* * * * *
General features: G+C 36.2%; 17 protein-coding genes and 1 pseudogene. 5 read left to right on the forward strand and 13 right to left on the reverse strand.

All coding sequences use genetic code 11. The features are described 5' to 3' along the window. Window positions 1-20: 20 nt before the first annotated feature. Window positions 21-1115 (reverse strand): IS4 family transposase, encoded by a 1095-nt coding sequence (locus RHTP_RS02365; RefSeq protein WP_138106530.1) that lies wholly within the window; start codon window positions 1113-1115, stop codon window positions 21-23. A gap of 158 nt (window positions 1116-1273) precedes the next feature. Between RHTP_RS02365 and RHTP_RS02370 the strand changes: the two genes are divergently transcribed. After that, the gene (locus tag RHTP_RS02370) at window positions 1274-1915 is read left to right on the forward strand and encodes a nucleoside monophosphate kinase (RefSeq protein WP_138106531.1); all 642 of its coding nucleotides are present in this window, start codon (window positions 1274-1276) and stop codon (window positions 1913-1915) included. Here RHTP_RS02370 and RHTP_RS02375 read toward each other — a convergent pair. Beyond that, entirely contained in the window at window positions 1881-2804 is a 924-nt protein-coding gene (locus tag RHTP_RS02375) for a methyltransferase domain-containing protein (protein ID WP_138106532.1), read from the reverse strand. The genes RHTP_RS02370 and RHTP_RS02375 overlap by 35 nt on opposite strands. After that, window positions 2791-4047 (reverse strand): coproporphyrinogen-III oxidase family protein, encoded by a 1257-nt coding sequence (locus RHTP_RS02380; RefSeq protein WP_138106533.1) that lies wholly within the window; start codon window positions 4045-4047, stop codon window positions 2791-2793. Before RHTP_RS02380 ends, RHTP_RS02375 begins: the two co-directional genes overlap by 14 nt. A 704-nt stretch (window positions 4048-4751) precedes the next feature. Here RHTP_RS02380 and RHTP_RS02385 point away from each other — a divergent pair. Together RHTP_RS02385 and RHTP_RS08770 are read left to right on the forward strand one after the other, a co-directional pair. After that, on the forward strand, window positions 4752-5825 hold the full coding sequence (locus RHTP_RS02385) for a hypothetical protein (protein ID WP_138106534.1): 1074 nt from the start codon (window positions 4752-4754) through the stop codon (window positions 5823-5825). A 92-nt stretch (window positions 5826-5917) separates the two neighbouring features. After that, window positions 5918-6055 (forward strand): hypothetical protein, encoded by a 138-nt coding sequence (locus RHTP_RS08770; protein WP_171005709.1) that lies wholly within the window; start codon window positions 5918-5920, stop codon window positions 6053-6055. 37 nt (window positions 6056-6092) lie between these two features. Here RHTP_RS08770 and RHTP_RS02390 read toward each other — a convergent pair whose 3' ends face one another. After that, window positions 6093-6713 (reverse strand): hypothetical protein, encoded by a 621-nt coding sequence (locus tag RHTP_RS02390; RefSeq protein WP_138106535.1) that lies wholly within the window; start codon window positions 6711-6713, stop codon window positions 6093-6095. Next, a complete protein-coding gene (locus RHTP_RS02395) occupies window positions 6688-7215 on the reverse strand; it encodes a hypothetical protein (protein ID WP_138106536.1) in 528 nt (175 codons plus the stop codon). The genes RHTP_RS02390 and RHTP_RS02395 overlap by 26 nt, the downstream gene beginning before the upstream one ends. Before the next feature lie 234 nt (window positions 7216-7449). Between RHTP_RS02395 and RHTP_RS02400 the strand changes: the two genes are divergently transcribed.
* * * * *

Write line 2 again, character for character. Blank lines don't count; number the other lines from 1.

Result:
All coding sequences use genetic code 11. The features are described 5' to 3' along the window. Window positions 1-20: 20 nt before the first annotated feature. Window positions 21-1115 (reverse strand): IS4 family transposase, encoded by a 1095-nt coding sequence (locus RHTP_RS02365; RefSeq protein WP_138106530.1) that lies wholly within the window; start codon window positions 1113-1115, stop codon window positions 21-23. A gap of 158 nt (window positions 1116-1273) precedes the next feature. Between RHTP_RS02365 and RHTP_RS02370 the strand changes: the two genes are divergently transcribed. After that, the gene (locus tag RHTP_RS02370) at window positions 1274-1915 is read left to right on the forward strand and encodes a nucleoside monophosphate kinase (RefSeq protein WP_138106531.1); all 642 of its coding nucleotides are present in this window, start codon (window positions 1274-1276) and stop codon (window positions 1913-1915) included. Here RHTP_RS02370 and RHTP_RS02375 read toward each other — a convergent pair. Beyond that, entirely contained in the window at window positions 1881-2804 is a 924-nt protein-coding gene (locus tag RHTP_RS02375) for a methyltransferase domain-containing protein (protein ID WP_138106532.1), read from the reverse strand. The genes RHTP_RS02370 and RHTP_RS02375 overlap by 35 nt on opposite strands. After that, window positions 2791-4047 (reverse strand): coproporphyrinogen-III oxidase family protein, encoded by a 1257-nt coding sequence (locus RHTP_RS02380; RefSeq protein WP_138106533.1) that lies wholly within the window; start codon window positions 4045-4047, stop codon window positions 2791-2793. Before RHTP_RS02380 ends, RHTP_RS02375 begins: the two co-directional genes overlap by 14 nt. A 704-nt stretch (window positions 4048-4751) precedes the next feature. Here RHTP_RS02380 and RHTP_RS02385 point away from each other — a divergent pair. Together RHTP_RS02385 and RHTP_RS08770 are read left to right on the forward strand one after the other, a co-directional pair. After that, on the forward strand, window positions 4752-5825 hold the full coding sequence (locus RHTP_RS02385) for a hypothetical protein (protein ID WP_138106534.1): 1074 nt from the start codon (window positions 4752-4754) through the stop codon (window positions 5823-5825). A 92-nt stretch (window positions 5826-5917) separates the two neighbouring features. After that, window positions 5918-6055 (forward strand): hypothetical protein, encoded by a 138-nt coding sequence (locus RHTP_RS08770; protein WP_171005709.1) that lies wholly within the window; start codon window positions 5918-5920, stop codon window positions 6053-6055. 37 nt (window positions 6056-6092) lie between these two features. Here RHTP_RS08770 and RHTP_RS02390 read toward each other — a convergent pair whose 3' ends face one another. After that, window positions 6093-6713 (reverse strand): hypothetical protein, encoded by a 621-nt coding sequence (locus tag RHTP_RS02390; RefSeq protein WP_138106535.1) that lies wholly within the window; start codon window positions 6711-6713, stop codon window positions 6093-6095. Next, a complete protein-coding gene (locus RHTP_RS02395) occupies window positions 6688-7215 on the reverse strand; it encodes a hypothetical protein (protein ID WP_138106536.1) in 528 nt (175 codons plus the stop codon). The genes RHTP_RS02390 and RHTP_RS02395 overlap by 26 nt, the downstream gene beginning before the upstream one ends. Before the next feature lie 234 nt (window positions 7216-7449). Between RHTP_RS02395 and RHTP_RS02400 the strand changes: the two genes are divergently transcribed.